- An item is important in demonstrating the principal characteristics of a class of NSW’s cultural or natural places.
Assessing Heritage Significance, prepared by the NSW Office of Environment and Heritage, contains samples of heritage significance statements for each of the different types of criterion.
The recipients of the Transport Heritage Grants are announced at the Transport Heritage NSW Conferences.
Frequently Asked Questions
Question: Can an organisation submit more than one grant application?
Yes. If you are applying for multiple projects, then things to consider are:
- Capacity of your organisation to deliver multiple projects on time and within budget;
- If applicable, highlight any linkages between projects. Please note that you must be able to complete each individual project on a standalone basis.
Question: Are joint applications acceptable?
Yes. For example, a rail heritage organisation and a local library/historical society/heritage organisation may choose to submit an Education Interpretation project.
2.0 Types of Projects
Question: Is funding available to publish books connected to rail heritage if the research and writing are complete?
Yes. Funding is available for this type of project. The project plan should focus on how it contributes to understanding transport heritage, the audience/potential readership of the publication and details of the publication type (e.g. printed/eBook/hardback, proposed chapters, sources).
Question: Would the following conservation and restoration projects be considered: retention toilets for heritage trains; tool costs to maintain heritage machinery; repairs to steam boilers?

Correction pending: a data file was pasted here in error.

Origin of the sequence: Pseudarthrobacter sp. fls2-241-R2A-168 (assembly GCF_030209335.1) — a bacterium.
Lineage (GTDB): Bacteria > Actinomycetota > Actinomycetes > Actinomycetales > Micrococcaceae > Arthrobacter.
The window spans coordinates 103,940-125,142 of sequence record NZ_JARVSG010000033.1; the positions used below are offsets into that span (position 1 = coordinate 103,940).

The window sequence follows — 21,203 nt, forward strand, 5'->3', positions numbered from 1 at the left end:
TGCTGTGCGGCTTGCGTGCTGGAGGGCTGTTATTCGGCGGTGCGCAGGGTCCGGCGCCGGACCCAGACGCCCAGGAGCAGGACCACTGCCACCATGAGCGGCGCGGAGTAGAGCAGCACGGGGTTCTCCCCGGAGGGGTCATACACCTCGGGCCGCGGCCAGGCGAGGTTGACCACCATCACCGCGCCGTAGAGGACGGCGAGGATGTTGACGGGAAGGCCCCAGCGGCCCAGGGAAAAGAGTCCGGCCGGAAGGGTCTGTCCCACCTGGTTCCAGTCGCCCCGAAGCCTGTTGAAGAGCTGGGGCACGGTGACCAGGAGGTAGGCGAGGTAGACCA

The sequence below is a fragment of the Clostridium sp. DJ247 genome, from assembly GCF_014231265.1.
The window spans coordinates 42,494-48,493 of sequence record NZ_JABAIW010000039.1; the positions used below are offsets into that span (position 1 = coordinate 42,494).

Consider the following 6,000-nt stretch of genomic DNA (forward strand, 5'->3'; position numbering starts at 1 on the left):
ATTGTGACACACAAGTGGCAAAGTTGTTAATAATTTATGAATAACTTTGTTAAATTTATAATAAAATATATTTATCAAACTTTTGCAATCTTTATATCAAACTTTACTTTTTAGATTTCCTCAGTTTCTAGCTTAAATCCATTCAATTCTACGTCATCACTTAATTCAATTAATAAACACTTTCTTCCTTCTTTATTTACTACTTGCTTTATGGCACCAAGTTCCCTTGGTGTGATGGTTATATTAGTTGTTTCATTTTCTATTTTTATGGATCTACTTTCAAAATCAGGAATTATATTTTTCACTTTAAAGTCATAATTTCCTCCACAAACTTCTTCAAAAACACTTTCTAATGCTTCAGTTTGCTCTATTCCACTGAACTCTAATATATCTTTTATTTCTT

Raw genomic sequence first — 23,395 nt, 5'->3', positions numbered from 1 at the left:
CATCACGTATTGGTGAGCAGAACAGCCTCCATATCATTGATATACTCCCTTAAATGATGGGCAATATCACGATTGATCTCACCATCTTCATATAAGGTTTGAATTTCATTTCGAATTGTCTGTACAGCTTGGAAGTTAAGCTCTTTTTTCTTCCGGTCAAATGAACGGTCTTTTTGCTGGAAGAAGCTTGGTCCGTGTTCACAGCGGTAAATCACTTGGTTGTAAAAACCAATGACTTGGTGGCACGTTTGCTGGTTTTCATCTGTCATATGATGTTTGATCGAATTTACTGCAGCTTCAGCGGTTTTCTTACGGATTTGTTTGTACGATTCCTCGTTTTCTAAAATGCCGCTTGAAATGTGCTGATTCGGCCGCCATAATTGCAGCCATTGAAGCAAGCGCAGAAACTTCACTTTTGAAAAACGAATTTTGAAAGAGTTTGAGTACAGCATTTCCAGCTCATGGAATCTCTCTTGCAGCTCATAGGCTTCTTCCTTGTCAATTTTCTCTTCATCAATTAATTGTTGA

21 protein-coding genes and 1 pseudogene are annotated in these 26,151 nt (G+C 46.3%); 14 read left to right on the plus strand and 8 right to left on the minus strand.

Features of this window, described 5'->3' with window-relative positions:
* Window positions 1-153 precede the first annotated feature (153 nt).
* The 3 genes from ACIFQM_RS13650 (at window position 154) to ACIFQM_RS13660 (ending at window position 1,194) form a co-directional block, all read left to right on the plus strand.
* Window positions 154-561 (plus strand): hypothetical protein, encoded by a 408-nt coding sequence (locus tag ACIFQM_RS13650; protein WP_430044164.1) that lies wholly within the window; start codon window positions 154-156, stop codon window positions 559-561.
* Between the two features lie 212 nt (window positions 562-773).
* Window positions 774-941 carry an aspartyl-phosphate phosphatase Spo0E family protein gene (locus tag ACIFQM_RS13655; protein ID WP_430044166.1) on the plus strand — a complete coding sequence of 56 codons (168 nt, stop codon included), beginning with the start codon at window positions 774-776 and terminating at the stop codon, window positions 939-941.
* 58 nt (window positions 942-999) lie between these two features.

All these projects would be eligible. Please note the following:
- Applications that involve the purchases of tools to maintain machinery should specify the benefits of ownership and care/custodianship of these items;
- Applications that focus on safety/improving service to the public must show how this benefits transport heritage, e.g. asset sustainability, increased public access and enjoyment;
- Applications for urgent repairs should address the impact this work has on the heritage of the asset and demonstrate an understanding of the Burra Charter (or equivalent). Download a copy of the Burra Charter from the Australia ICOMOS website.
Question: Would a reprint of an existing publication be considered suitable for a grant?
This would only be considered if:
- The original publication has historic merit for reproduction;
- Additional research material of historical and heritage significance was added to the original work.
3.0 Selection Criteria
Question: How do applications for producing publication meet the selection criteria ‘community participation and engagement with project’?
The following is a list of examples of how an application to produce a publication may meet this requirement. Please contact the RAHS if you require further clarification:
- Sourcing historical records from local groups;
- Collating oral histories to supplement archival research;
- Including in the application the audiences for print interpretation and how they will access materials;
- Including in the application publicity plans as to how you will share the project outputs with the public.